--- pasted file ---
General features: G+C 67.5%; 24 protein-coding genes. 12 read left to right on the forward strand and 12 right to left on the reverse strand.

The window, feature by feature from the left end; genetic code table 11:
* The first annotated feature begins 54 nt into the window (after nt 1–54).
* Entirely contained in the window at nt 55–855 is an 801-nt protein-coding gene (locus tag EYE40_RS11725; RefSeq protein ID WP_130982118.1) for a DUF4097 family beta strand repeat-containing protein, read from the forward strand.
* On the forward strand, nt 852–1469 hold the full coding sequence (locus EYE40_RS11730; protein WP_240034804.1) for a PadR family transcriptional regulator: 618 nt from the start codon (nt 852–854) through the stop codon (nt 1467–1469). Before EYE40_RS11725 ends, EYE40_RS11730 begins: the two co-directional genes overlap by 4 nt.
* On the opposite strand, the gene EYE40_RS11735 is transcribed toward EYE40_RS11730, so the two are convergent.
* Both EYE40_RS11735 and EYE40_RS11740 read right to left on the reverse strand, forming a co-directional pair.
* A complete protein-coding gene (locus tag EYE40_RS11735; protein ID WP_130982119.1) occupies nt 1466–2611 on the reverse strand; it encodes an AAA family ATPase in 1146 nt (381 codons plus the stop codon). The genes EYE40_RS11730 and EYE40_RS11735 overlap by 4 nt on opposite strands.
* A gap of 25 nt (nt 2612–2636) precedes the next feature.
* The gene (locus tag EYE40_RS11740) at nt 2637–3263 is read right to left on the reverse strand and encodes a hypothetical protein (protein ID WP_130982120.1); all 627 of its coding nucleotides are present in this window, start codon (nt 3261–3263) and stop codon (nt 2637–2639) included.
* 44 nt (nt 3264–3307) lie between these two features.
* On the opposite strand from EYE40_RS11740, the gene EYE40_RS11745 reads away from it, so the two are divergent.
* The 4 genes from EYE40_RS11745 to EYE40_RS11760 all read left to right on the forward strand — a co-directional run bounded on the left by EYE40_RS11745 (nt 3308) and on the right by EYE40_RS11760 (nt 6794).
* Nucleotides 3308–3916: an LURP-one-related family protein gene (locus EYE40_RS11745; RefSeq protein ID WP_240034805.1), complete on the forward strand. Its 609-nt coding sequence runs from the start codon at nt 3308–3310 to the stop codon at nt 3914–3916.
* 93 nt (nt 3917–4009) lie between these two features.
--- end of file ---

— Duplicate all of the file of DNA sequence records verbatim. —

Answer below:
General features: G+C 67.5%; 24 protein-coding genes. 12 read left to right on the forward strand and 12 right to left on the reverse strand.

The window, feature by feature from the left end; genetic code table 11:
* The first annotated feature begins 54 nt into the window (after nt 1–54).
* Entirely contained in the window at nt 55–855 is an 801-nt protein-coding gene (locus tag EYE40_RS11725; RefSeq protein ID WP_130982118.1) for a DUF4097 family beta strand repeat-containing protein, read from the forward strand.
* On the forward strand, nt 852–1469 hold the full coding sequence (locus EYE40_RS11730; protein WP_240034804.1) for a PadR family transcriptional regulator: 618 nt from the start codon (nt 852–854) through the stop codon (nt 1467–1469). Before EYE40_RS11725 ends, EYE40_RS11730 begins: the two co-directional genes overlap by 4 nt.
* On the opposite strand, the gene EYE40_RS11735 is transcribed toward EYE40_RS11730, so the two are convergent.
* Both EYE40_RS11735 and EYE40_RS11740 read right to left on the reverse strand, forming a co-directional pair.
* A complete protein-coding gene (locus tag EYE40_RS11735; protein ID WP_130982119.1) occupies nt 1466–2611 on the reverse strand; it encodes an AAA family ATPase in 1146 nt (381 codons plus the stop codon). The genes EYE40_RS11730 and EYE40_RS11735 overlap by 4 nt on opposite strands.
* A gap of 25 nt (nt 2612–2636) precedes the next feature.
* The gene (locus tag EYE40_RS11740) at nt 2637–3263 is read right to left on the reverse strand and encodes a hypothetical protein (protein ID WP_130982120.1); all 627 of its coding nucleotides are present in this window, start codon (nt 3261–3263) and stop codon (nt 2637–2639) included.
* 44 nt (nt 3264–3307) lie between these two features.
* On the opposite strand from EYE40_RS11740, the gene EYE40_RS11745 reads away from it, so the two are divergent.
* The 4 genes from EYE40_RS11745 to EYE40_RS11760 all read left to right on the forward strand — a co-directional run bounded on the left by EYE40_RS11745 (nt 3308) and on the right by EYE40_RS11760 (nt 6794).
* Nucleotides 3308–3916: an LURP-one-related family protein gene (locus EYE40_RS11745; RefSeq protein ID WP_240034805.1), complete on the forward strand. Its 609-nt coding sequence runs from the start codon at nt 3308–3310 to the stop codon at nt 3914–3916.
* 93 nt (nt 3917–4009) lie between these two features.